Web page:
Supporters of the embattled Oxford Dean, Martyn Percy, have launched a new campaign to save his career, after a world-renowned mediator walked out on dispute talks.  The Dean, who presides over Christ Church College and cathedral, has been embroiled in a four-year-long row with fellow Oxford dons over his tenure. He was suspended in 2018 over his alleged misconduct in a pay dispute and was fully exonerated in 2019 by an internal tribunal conducted by a retired judge. However, the feud continued. Bill Marsh, an award-winning mediator who was appointed by the Charity Commission to find a solution, has admitted defeat and ended the process after almost a year.  The Telegraph reports that a coalition of the Dean’s friends and supporters are on Monday launching a website in a bid to salvage his career and reputation.  It collates all documents and press cuttings covering the row over the past few years so that “people can see for themselves what’s been going on”. It is being launched alongside a campaigning twitter account, @turbpriestoxon.

Australia and global community have a moral obligation to help Hazaras fleeing Afghanistan

Australia has a moral obligation to help those seeking refuge from the Taliban as allied forces leave Afghanistan. That’s the view of the Asia Pacific Refugee Rights Network which warns that meaningful support must be provided to protect high-risk groups such as the Hazaras who are in danger of mass atrocities at the hands of the Taliban. Hazaras are predominantly Shia Muslims, hold liberal values and promote education. Their educational and cultural success since 2001 pose a living contradiction to Taliban dogma.  Writing in The Guardian, the APRRN says Australia should leverage influence over its allies in the EU and use trade and aid relationships to help the Hazaras.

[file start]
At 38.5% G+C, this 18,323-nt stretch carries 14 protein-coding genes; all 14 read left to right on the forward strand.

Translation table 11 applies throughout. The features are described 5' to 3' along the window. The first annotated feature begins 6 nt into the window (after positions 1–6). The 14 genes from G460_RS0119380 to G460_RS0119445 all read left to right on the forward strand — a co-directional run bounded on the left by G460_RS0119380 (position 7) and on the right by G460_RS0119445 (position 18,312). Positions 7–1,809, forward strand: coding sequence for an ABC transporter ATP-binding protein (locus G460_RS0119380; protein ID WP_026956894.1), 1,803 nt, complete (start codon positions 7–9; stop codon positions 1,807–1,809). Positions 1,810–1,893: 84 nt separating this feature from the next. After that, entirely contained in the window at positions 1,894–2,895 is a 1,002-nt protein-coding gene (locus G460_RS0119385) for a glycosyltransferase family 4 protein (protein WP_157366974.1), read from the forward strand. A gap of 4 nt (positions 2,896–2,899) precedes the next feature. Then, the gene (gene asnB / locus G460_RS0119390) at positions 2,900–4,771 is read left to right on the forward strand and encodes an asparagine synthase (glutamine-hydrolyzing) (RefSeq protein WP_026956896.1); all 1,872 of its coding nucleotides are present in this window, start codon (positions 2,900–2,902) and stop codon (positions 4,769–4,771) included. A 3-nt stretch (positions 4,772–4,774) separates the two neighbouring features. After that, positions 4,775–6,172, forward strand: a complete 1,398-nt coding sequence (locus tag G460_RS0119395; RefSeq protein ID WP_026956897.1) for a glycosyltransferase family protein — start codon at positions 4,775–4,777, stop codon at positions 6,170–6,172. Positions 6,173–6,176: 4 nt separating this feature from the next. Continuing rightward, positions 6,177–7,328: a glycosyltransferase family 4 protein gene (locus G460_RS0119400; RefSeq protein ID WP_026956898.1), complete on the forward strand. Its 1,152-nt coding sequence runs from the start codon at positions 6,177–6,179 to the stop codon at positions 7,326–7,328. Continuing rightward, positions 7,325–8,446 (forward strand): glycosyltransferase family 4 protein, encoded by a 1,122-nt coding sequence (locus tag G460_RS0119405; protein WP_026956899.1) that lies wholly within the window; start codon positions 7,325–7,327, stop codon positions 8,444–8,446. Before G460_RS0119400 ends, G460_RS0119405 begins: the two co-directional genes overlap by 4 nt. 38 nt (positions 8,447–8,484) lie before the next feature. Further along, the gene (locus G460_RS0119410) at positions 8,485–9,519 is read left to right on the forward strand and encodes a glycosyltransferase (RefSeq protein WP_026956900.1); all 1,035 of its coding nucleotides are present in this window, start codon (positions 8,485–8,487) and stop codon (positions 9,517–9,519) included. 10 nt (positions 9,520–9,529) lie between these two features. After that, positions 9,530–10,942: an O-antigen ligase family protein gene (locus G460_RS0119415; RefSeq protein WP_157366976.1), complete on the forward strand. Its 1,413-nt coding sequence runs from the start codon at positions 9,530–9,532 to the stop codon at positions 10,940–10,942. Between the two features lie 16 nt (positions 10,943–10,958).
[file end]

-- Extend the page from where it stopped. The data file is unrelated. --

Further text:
Dane who drew controversial Muhammad caricature dies at 86  

Danish cartoonist, Kurt Westergaard, whose image of the Prophet Muhammad wearing a bomb as a turban was at the centre of widespread anti-Danish anger in the Muslim world in the mid-2000s, has died. He was 86. Associated Press said he died in his sleep after a long illness.  Mr Westergaard became known worldwide in 2005 for his controversial depiction of the Prophet Muhammad in Jyllands-Posten, which published 12 editorial cartoons of the principal figure of Islam. The images, particularly Westergaard’s, sparked a huge wave of anger in the Muslim world and escalated into violent anti-Denmark protests by Muslims worldwide in 2006. Westergaard subsequently received several death threats and was forced to have police protection. He said he’d like to be remembered as the one who struck a blow for the freedom of expression, but there was no doubt some would remember him as “a Satan who insulted the religion of over one billion people”.

Ding-Dong! Apologetic Chester Cathedral in U-turn over ‘Freedom Day’ bell-ringing plans

Chester Cathedral was forced to cancel and apologise over plans to ring the cathedral bells yesterday (Monday) afternoon to mark so-called ‘Freedom Day’.  A Twitter post on Sunday announcing the bell-ringing  was met with more than 2,300 furious replies, with some asking if the account had been hacked. The Chester Standard says the Cathedral confirmed its U-turn later that night, thanking everyone for their feedback and apologising “sincerely for the insensitivity of this plan and for any upset caused”.  A number of people responded thanking the cathedral for its U-turn and apology.